Joan Rispa is a Kenyan filmmaker working in both fiction and documentaries. Her films have received acclaim and numerous awards, tackling complex personal subjects and social causes. Joan sat down with Right for Education to discuss her work and views on cinema in Africa.
R:Ed: Why do you make films?
I don’t know, I honestly don’t know, I just kind of stumbled into the path. And then I found it the most convenient way for me to express myself. I feel like I am not defined by one particular box. So it’s interesting to make films because you have various characters expressing themselves. And so in doing so, I’m able to express various thoughts that I have through different and multiple characters.
R:Ed: What makes cinema a special medium?
I think that there is a way you can express yourself in cinema that is unique. It is able to capture both audio and visual. So even when I’m not using my words to speak, you can tell just by the look of it. And then another powerful thing, I think, for me is the fact that we’ve been able to incorporate things like music, such that now you’re able to evoke emotions in people, it’s just the most beautiful and perfect medium, because it incorporates just so many things, so many elements that actually come into play when you think about the human condition.
R:Ed: Is it important that cinema can often be understood without translation?
Definitely, I think that’s the biggest Pro actually. Because if you ask me, I don’t have to be speaking the language of the home, for example, if it’s in Swahili, for you to understand, because without subtitles, you’re able to see through the characters, the journey that they are going through, you’re able to sort of get an inclination in terms of what are they feeling, how they are doing and so on. You’re able to actually perceive the character with or without their words, for years.
R:Ed: Your films seem to be focused around people, most of the time. They are the drivers of the story, not just part of it. Can you tell us about that?
The characters are the story. You can only relate so much to anything else, but you can relate to me as an individual, you can relate to the character who you’re portraying. So it’s the human connection that for me forms the basis of film. It’s how you connect. Are you connected to the villain? Are you connecting to the protagonist? You know, it’s the people and their decisions. That’s why you’ll be like, Oh, I think if it was me, in such a situation, I might have not done the same thing. I would have actually chosen to do these. So people ask the story because that’s the only thing that we know. We sort of live through them. They are vessels.
R:Ed: Do you think there is such a thing as African cinema? Is there similarity between the cinema industries across the continent?
I think the beauty of the continent is that we have so many things. It’s a beautiful, beautiful spectrum of things. When you watch films from West Africa, they are a bit different. When you watch films from South Africa, they are a bit different. When you watch films from Kenya, they are a bit different. So it’s very, very diverse but one thing that I will say is that, for my films, they always have to show the current pace that I am in, because the audience that I have is mostly people who are going through similar experiences.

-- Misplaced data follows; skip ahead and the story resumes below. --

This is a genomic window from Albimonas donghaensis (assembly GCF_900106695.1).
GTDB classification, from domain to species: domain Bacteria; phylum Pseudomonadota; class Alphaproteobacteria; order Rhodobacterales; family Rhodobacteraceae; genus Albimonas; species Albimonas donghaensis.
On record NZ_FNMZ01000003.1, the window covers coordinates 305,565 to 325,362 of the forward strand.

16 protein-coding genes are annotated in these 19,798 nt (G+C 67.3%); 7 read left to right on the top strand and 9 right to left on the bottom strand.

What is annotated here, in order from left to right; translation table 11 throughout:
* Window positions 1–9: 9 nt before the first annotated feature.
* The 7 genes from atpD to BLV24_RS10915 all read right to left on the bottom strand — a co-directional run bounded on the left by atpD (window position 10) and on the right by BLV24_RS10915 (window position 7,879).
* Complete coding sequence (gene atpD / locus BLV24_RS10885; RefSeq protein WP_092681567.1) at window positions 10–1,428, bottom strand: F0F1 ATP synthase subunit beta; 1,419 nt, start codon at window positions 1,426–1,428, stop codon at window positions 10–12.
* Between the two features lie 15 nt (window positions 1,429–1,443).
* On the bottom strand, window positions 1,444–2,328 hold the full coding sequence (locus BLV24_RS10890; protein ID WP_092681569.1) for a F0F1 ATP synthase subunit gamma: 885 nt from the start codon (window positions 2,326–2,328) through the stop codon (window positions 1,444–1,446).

R:Ed: Do you think African films share a characteristic in their sociality? Few films from Africa show a lonesome, unconnected life. What do you think?
Yes, that makes a lot of sense. That’s part of our tradition, an oral tradition. We are the people who will, at the end of the day, come together and just listen to stories. And it’s very instrumental just to think about not just oneself, and even think about the whole community at large. And what these teachings mean, to the whole community, the implications of a particular individual actions to the whole community. I’m looking back now and I’m thinking of women, the stories that I grew up with; I didn’t grow up with Cinderella. Our stories are about wisdom and a communal setting.
R:Ed Do you think there is such a thing as Pan Africanism? In a continent so diverse, is it the outside, European influence, that created the notion of a shared identity?
Definitely at the time, there was a need for all African countries to come together and sort of push away the colonialists. But now if you look at African literature, you’re having the same struggles. It’s the same for music. The pan African lens exists to help people to be heard by the western forces really. But it’s a complicated concept. Look at the Maghreb countries. It’s not the same music. Or in South Africa for example, there is a spirit of Ubuntu. It’s cool. Yeah, it’s nice. When you go to West Africa, it’s singular again. Pan Africanism is a sort of umbrella body to help people be heard.
R:Ed What advice would you have for someone trying to make films?
I would say just do it. The factors will never be 100% working. It’s not, you know, it’s not a utopian world, there will always be something that will be a hindrance or a challenge. So just do it. I have actually done a film on a phone, because at the time, that’s the only thing I had to film on. I have edited a film on my phone. I have never really liked to look at the challenges and hindrances. Just use what you’ve got to help you tell a story you enjoy.